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Bhupendrasingh Vs. R.T.A. and ors. - Court Judgment

LegalCrystal Citation
SubjectMotor Vehicles
CourtRajasthan High Court
Decided On
Case NumberCivil Writ Petn. No. 1092 of 1981
Judge
Reported inAIR1982Raj97
ActsMotor Vehicles Act, 1939 - Sections 50
AppellantBhupendrasingh
RespondentR.T.A. and ors.
Appellant Advocate B.L. Maheshwari,; R.R. Vyas and B. Advani, Advs.
Respondent Advocate R.N. Munshi and; J.G. Chhangani, Advs. and; D.S. Shishod
DispositionPetition dismissed
Excerpt:
- - section 50 of the act clearly makes the provision for the persons, who can make the representations and what representations can be made......authority issued a notification dated may 15, 1981, whereby, the applications were invited for the grant of contract carriage permits up to 5-6-1981. the applications were required to be presented to the secretary of the regional transport authority. the applications were to be considered on 8-6-1981 at 11 a. m. by the member of the regional transport authority. it may be stated that the petitioner did not hold any contract carriage permit.3. mr. j. g. chhangani, learned counsel for respondents no. 2 to 11 raised an objection regarding the maintainability of the petition by the petitioner on the ground that the petitioner has no locus standi to raise any objection against the grant of contract carriage permits and as such he has no right or locus standi to move this court under article.....
Judgment:
ORDER

M.C. Jain, J.

1. Heard learned counsel for the parties.

2. The petitioner holds a non-temporary stage carriage permit over the route Hanumangarh Town-Hanumangarh Junction Municipal Area City Bus route validly renewed up to 19-1-1984. The Member of the Regional Transport Authority issued a notification dated May 15, 1981, whereby, the applications were invited for the grant of contract carriage permits up to 5-6-1981. The applications were required to be presented to the Secretary of the Regional Transport Authority. The applications were to be considered on 8-6-1981 at 11 a. m. by the Member of the Regional Transport Authority. It may be stated that the petitioner did not hold any contract carriage permit.

3. Mr. J. G. Chhangani, learned counsel for respondents No. 2 to 11 raised an objection regarding the maintainability of the petition by the petitioner on the ground that the petitioner has no locus standi to raise any objection against the grant of contract carriage permits and as such he has no right or locus standi to move this Court under Article 226 of the Constitution.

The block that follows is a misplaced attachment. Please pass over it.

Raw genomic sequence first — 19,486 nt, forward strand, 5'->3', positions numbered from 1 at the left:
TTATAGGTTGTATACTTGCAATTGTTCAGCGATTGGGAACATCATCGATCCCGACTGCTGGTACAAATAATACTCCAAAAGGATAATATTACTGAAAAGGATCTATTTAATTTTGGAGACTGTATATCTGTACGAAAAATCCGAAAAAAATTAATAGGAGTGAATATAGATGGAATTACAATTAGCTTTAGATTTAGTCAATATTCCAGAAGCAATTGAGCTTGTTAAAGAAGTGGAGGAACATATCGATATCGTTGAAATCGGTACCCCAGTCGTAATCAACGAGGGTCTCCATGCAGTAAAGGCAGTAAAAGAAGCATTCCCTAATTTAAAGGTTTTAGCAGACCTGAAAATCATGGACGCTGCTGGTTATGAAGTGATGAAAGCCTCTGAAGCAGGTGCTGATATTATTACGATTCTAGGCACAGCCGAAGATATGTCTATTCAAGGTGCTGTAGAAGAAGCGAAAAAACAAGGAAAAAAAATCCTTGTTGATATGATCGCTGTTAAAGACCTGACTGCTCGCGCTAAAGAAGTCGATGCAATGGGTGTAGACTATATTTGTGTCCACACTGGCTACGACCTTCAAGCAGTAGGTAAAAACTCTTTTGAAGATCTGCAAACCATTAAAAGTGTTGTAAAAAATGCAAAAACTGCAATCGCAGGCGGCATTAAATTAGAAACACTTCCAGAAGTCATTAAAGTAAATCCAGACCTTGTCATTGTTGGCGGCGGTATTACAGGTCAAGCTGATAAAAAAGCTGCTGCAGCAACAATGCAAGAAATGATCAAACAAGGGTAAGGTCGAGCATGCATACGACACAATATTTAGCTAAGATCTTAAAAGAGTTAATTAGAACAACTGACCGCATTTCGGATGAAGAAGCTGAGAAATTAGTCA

4. Mr. R. R. Vyas, learned counsel for the petitioner submitted that the petitioner holds a non-temporary stage carriage permit over the route in question. If anyone is granted a contract carriage permit over the same route, the petitioner's rights would be affected so he is very much aggrieved and very much interested in the matter and as such, he has a right of representation against the applications for the grant of contract carriage perimts. He pointed out that under Section 50 of the Motor Vehicles Act (hereinafter referred to as 'the Act'), there is no prohibition that a person holding a non-temporary carriage permit is dabarred from making any representation or raising any objectionagainst the applications for the grant of contract carriage permits. He urged that Section 50 of the Act should be so construed so that such a prohibition may not be read in it, else the rights of the holders of non-temporary stage carriage permit would seriously be prejudiced as they would not be heard. For the construction of Section 50 of the Act, Mr. Vyas referred to the provision contained in Section 64 (1) (f) of the Act. He submitted that under Clause (f) of Sub-section (1) of Section 64, a right of appeal is conferred on any local authority or police authority or an association or any person providing transport facilities, who has opposed the grant of a permit. Even when, there may be no right to oppose the permit, still if any of the authorities or persons stated in Clause (f) have opposed the grant of a permit, then they have been conferred a right of appeal. It was urged that the petitioner would have opposed the grant of contract carriage permit at the time when the applications were to be considered on 8-6-1981. But the petitioner was deprived to raise the objections. Had he raised the objections on the appointed date then under Section 64 (1) (f), a right of appeal would have arisen in favour of the petitioner. How far Section 64 (1) (f) may be relevant for the purpose of construing Section 50 of the Act, would be presently seen.

5. The main question that arises for consideration is as to whether there is any scope for construing Section 50 of the Act, in the manner as suggested by Mr. Vyas, from the language of Section 50 of the Act itself or even with the assistance of Section 64 (1) (f) of the Act. Section 50 of the Act runs as under:--